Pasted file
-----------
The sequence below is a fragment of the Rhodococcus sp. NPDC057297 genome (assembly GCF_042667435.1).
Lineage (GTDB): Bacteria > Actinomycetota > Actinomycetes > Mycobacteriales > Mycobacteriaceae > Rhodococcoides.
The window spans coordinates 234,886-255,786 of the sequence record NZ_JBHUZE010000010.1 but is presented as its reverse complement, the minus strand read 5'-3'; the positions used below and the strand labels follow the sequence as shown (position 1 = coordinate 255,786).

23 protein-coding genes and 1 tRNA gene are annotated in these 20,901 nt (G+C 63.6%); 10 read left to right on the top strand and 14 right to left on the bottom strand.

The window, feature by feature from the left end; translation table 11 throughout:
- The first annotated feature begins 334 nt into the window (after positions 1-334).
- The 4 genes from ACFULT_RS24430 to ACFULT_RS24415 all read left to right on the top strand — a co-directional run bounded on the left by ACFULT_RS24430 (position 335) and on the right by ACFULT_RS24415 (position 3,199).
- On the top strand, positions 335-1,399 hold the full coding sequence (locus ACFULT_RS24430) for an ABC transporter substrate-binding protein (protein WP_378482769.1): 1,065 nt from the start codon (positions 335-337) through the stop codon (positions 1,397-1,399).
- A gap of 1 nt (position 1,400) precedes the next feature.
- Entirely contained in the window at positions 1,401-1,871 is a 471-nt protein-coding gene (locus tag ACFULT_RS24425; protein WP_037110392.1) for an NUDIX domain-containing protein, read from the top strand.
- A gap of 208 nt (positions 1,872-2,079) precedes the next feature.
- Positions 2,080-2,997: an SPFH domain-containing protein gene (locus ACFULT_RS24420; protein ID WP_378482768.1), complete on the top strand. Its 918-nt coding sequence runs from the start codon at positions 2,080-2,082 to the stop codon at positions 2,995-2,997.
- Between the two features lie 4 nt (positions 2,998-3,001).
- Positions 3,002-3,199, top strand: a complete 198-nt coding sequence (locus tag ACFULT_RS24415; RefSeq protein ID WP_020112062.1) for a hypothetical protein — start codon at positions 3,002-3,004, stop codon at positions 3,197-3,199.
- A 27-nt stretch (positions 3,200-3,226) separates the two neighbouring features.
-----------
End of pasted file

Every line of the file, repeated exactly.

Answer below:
The sequence below is a fragment of the Rhodococcus sp. NPDC057297 genome (assembly GCF_042667435.1).
Lineage (GTDB): Bacteria > Actinomycetota > Actinomycetes > Mycobacteriales > Mycobacteriaceae > Rhodococcoides.
The window spans coordinates 234,886-255,786 of the sequence record NZ_JBHUZE010000010.1 but is presented as its reverse complement, the minus strand read 5'-3'; the positions used below and the strand labels follow the sequence as shown (position 1 = coordinate 255,786).

23 protein-coding genes and 1 tRNA gene are annotated in these 20,901 nt (G+C 63.6%); 10 read left to right on the top strand and 14 right to left on the bottom strand.

The window, feature by feature from the left end; translation table 11 throughout:
- The first annotated feature begins 334 nt into the window (after positions 1-334).
- The 4 genes from ACFULT_RS24430 to ACFULT_RS24415 all read left to right on the top strand — a co-directional run bounded on the left by ACFULT_RS24430 (position 335) and on the right by ACFULT_RS24415 (position 3,199).
- On the top strand, positions 335-1,399 hold the full coding sequence (locus ACFULT_RS24430) for an ABC transporter substrate-binding protein (protein WP_378482769.1): 1,065 nt from the start codon (positions 335-337) through the stop codon (positions 1,397-1,399).
- A gap of 1 nt (position 1,400) precedes the next feature.
- Entirely contained in the window at positions 1,401-1,871 is a 471-nt protein-coding gene (locus tag ACFULT_RS24425; protein WP_037110392.1) for an NUDIX domain-containing protein, read from the top strand.
- A gap of 208 nt (positions 1,872-2,079) precedes the next feature.
- Positions 2,080-2,997: an SPFH domain-containing protein gene (locus ACFULT_RS24420; protein ID WP_378482768.1), complete on the top strand. Its 918-nt coding sequence runs from the start codon at positions 2,080-2,082 to the stop codon at positions 2,995-2,997.
- Between the two features lie 4 nt (positions 2,998-3,001).
- Positions 3,002-3,199, top strand: a complete 198-nt coding sequence (locus tag ACFULT_RS24415; RefSeq protein ID WP_020112062.1) for a hypothetical protein — start codon at positions 3,002-3,004, stop codon at positions 3,197-3,199.
- A 27-nt stretch (positions 3,200-3,226) separates the two neighbouring features.